Consumer sentiment changes every hour of every day. Knowing what customers are thinking is the key to making good decisions for your brand. Here are the top stories affecting consumers this week. Keeping your finger on the pulse, made easy.
How do you turn a potential scandal into an opportunity to excel?
Walkers have made a major commitment to recycling crisp packets, after months of prompting from consumers. A campaign where people posted packets back to Walkers caused problems for Royal Mail, who were forced to intervene. Additionally, a petition for environmental packaging received over 330,000 signatures since people were appalled at finding decades-old crisp packs on beaches. Undaunted, Walkers took the criticism in their stride: “We understand the responsibility we have to reduce the impact of our packaging on the environment, and we're on it!” They have pledged to be 100% recyclable by 2025, and in the meantime have partnered with TerraCycle to establish a network of collection points across the UK where people can easily recycle their packs, as well as offering a free courier service to people who can’t make it to one of these stations.
See public pushback as a chance to improve rather than something threatening. The best way to deal with it is to speak to people, find out why they’re angry, and strategise a solution.
Can a PR stunt pioneer research into consumer habits?
Amazon Go is coming to the UK. The tech giant are reported to be on the hunt for 3000-5000 square feet near Oxford Circus to launch their first cashierless shop in Britain. London’s West End is seen as Europe’s busiest shopping district, and would be the first Amazon Go branch to open outside of America. Smart phones scanned at turnstiles on entry, combined with a network of cameras to work out what each shopper picks up, means that there’s no need to pay: you can simply walk out. Amazon now has three such shops in Seattle, three in Chicago, and one in San Francisco. They’re planning to have 3000 worldwide by 2021. The idea serves not only as a flashy PR stunt, grabbing headlines across the country, but also as a way to monitor how people shop. It will give them an edge when it comes to product design and sales strategy, and is another step that sees Amazon dominating the future of retail.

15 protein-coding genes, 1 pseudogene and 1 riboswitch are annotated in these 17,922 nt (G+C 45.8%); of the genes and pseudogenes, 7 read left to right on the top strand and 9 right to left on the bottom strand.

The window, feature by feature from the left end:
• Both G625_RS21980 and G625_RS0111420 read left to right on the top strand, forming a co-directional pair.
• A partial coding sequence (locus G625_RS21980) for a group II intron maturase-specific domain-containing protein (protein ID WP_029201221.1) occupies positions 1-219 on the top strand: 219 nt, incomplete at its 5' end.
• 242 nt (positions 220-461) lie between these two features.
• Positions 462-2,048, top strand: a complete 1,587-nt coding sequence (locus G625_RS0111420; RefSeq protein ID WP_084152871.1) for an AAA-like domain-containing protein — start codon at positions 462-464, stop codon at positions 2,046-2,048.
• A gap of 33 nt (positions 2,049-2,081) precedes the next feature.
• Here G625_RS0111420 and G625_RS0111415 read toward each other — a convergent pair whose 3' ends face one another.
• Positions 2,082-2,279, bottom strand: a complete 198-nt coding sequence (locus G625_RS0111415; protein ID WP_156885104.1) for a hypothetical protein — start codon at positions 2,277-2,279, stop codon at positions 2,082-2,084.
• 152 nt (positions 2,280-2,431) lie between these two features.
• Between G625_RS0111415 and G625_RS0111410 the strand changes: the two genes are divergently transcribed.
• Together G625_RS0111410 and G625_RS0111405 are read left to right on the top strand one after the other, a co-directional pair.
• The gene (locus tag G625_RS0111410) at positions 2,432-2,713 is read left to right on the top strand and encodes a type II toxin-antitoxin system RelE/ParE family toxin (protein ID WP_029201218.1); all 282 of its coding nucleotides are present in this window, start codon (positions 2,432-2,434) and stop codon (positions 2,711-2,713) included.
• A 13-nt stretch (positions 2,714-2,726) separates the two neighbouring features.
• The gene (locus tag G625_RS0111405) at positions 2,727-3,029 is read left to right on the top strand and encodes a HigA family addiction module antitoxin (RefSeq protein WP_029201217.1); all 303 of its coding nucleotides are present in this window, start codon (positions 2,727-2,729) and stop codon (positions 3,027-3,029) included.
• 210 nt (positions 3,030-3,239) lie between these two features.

How is your relationship with consumers going to change in the future? Does friction-free always mean human-free? And will shifting your model alienate or attract new consumers?
Should your events be less exclusive?
Live events hold the shimmering appeal of exclusivity. Seeing a band in concert has traditionally been something that only those with a ticket could do. Since the dawn of the internet, and fan videos on YouTube, this has shifted slightly but, with many artists keen to keep concerts private, there’s been a distinct anti-filming sentiment. Capital flipped the story this week, when they streamed their Jingle Bell Ball live for the first time. They chose Twitter as the platform to host the show, and the live stream was preceded by adverts for Coca-Cola, who were the event’s sponsor. Alec Mellor, marketing manager at Coca-Cola said of the decision, “we wanted to make sure more people had the chance to enjoy this amazing event." With an all star line up of Little Mix, Rita Ora, Ellie Goulding and Olly Murs, tickets were expensive and difficult to get; this way many more fans could partake.
Exclusivity can be a huge selling point, but can also leave brand fans out in the cold. Is there a way to keep an event’s live appeal, while also democratising it?
Which brand extensions could function well for a pop-up?
Pop-ups can be an excellent branding exercise: their transience means they’re likely to heighten the appeal, as people feel like they should go before it closes. Done right, it’s a great way to show yourself off to people who aren’t yet customers. Choosing a brand extension to focus on is a good technique to draw in people who may not naturally explore what you have to offer. The bakery Greggs has, for the festive period, introduced gift wrapping stations and a temporary line of stocking fillers (a Greggs Christmas jumper, doughnut socks, and sausage-roll umbrellas all feature). The gifts are on-brand enough that they’ll be fuelling awareness, but also offer something new. Present-wrapping, meanwhile, means that consumers are encouraged to spend a little time in the shops, and indulge in some of Greggs’ usual wares.
If you’re using a pop-up or an in-store experience, talk to consumers to gauge the right level of unfamiliarity to include in your offering.
If you want to launch a survey about any of these, or other current issues, just log in to your Attest dashboard and launch a survey to find out what real people are thinking right now.